What is Ringworm?
Ringworm (dermatophytosis) is a fungal infection of the hair, skin, and occasionally nails. Three species of ringworm cause the majority of infections: Microsporum canis (M. canis), Microsporum gypseum, and Trichophyton mentagrophytes. The most common sources of infection are other infected pets, rodents, contaminated environments, and soil. It occurs more frequently in kittens, puppies, immunocompromised animals, and long-haired cats.
People who come in contact with infected animals are at risk of developing ringworm. As with animals, many individuals who are exposed will not develop an infection. Please consult your physician concerning this matter. You should also wash your hands well after handling your pet and use good hygiene.
The clinical signs of infection are highly variable. Skin involvement may be localized, multifocal, or generalized. Alopecia (hair loss) is common because the infection infects the hair follicle and hairs are easily epilated. Classic circular patches of hairloss may be noted but it is important to consider other causes of hairloss such as bacterial skin infection and skin mites. Bacterial skin infections are more common than ringworm in dogs and fungal culture is necessary to confirm infection. Other signs may include red bumps, itching, crusting, scaling, and nail disease. When the nails are affected they may be broken and brittle, which may result in either loss of nails or nail deformities. However, ringworm nail infections are uncommon and a veterinary dermatologist should be consulted to evaluate for other diseases if nails are lost or deformed.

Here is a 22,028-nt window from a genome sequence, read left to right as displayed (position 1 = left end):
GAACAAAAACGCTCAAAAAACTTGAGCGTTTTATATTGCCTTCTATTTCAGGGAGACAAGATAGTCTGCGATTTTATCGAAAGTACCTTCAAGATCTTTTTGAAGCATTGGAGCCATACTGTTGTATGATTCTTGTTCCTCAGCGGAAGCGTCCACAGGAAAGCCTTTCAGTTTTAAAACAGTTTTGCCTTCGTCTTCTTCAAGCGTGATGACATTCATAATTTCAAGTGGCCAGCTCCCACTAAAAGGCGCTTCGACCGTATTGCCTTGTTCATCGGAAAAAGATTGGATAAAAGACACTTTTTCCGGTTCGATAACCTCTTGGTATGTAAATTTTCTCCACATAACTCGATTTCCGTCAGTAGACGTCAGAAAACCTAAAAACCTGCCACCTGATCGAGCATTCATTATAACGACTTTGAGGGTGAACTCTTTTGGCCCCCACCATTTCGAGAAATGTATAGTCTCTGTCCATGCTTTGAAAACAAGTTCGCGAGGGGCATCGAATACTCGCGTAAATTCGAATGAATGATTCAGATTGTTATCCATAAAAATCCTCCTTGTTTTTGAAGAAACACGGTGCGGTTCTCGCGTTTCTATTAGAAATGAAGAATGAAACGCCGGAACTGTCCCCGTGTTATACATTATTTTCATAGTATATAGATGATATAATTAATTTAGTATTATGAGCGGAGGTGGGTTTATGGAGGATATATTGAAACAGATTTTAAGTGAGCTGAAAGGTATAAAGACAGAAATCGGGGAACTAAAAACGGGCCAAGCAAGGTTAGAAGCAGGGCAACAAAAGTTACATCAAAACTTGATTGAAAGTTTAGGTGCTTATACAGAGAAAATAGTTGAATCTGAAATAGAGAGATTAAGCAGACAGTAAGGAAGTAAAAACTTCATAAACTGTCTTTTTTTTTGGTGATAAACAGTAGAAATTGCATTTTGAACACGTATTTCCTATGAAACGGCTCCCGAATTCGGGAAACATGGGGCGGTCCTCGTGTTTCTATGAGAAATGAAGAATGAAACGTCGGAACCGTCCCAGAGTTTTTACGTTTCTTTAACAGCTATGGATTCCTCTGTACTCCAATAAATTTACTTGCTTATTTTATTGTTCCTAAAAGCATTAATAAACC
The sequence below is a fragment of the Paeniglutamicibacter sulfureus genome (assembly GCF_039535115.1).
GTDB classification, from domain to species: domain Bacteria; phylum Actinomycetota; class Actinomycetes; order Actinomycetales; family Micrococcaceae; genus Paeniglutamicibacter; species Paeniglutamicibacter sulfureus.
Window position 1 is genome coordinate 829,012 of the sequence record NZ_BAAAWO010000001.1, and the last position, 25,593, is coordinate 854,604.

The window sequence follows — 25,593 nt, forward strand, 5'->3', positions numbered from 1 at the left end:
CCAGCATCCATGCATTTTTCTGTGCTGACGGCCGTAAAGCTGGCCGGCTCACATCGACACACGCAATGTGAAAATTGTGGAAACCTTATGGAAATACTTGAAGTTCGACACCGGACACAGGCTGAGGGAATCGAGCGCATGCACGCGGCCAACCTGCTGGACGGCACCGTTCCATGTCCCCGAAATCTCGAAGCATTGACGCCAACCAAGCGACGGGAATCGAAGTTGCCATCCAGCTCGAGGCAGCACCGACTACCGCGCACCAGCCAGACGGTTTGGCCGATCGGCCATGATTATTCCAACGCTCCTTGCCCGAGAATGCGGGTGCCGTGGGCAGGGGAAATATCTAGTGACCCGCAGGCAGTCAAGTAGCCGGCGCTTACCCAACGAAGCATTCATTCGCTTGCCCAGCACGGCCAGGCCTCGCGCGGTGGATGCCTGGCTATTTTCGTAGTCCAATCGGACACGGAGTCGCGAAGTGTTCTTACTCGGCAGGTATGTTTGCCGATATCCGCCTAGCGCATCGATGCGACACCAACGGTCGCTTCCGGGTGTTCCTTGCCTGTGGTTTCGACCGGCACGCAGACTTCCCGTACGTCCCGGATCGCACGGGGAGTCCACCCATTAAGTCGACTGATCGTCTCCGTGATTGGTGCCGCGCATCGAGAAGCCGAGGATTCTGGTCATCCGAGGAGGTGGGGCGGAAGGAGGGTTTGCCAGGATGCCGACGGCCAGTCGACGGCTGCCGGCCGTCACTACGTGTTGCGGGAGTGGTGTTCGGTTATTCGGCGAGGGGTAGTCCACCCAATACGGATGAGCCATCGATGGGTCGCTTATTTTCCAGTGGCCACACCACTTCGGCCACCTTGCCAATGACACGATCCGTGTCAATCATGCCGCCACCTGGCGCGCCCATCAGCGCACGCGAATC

Diagnosis & Treatment
Ringworm diagnosis is based on Wood’s light examination (a special test with a certain type of light), fungal cultures, and/or skin biopsy. A Wood’s light exanimation is only a screening test and ringworm culture is the gold standard for diagnosis. These cultures may take up to two weeks to grow and false negatives and false positives can occur if they are performed in-house.
Therapy for ringworm includes environmental clean up, topical therapy and in most cases oral antifungal therapy. Termination of treatment is based on physical exam and having two to three negative fungal cultures 2 – 3 weeks apar
Isolate or confine affected pets to one part of the house (ideally in an easily cleaned, uncarpeted room). Vacuum daily and change the vacuum bag after each use. If possible throw away grooming aids, cat trees, collars and other infected items. Otherwise pet beds and blankets should be washed daily in water and bleach (1 cup/laundry tub with high water level and hot water). Use a Clorox solution (1:20 dilution) to disinfect all hard surfaces.
Treatment of Pets
Focal lesions may be treated with topical therapy alone. Antifungal creams, shampoos and dips may be utilized. Options include topical terbinafine, clotrimazole, enilconazole, ketoconazole, miconazole and lym sulur dips. For cats with ringworm and dogs that are unresponsive to topical therapy alone, oral systemic antifungal therapy is indicated. Options include: terbinafine, itraconazole, and fluconazole.
The prognosis is good, except for endemic multicat households and catteries. Animals with immunosuppressive diseases also have a poorer prognosis for cure.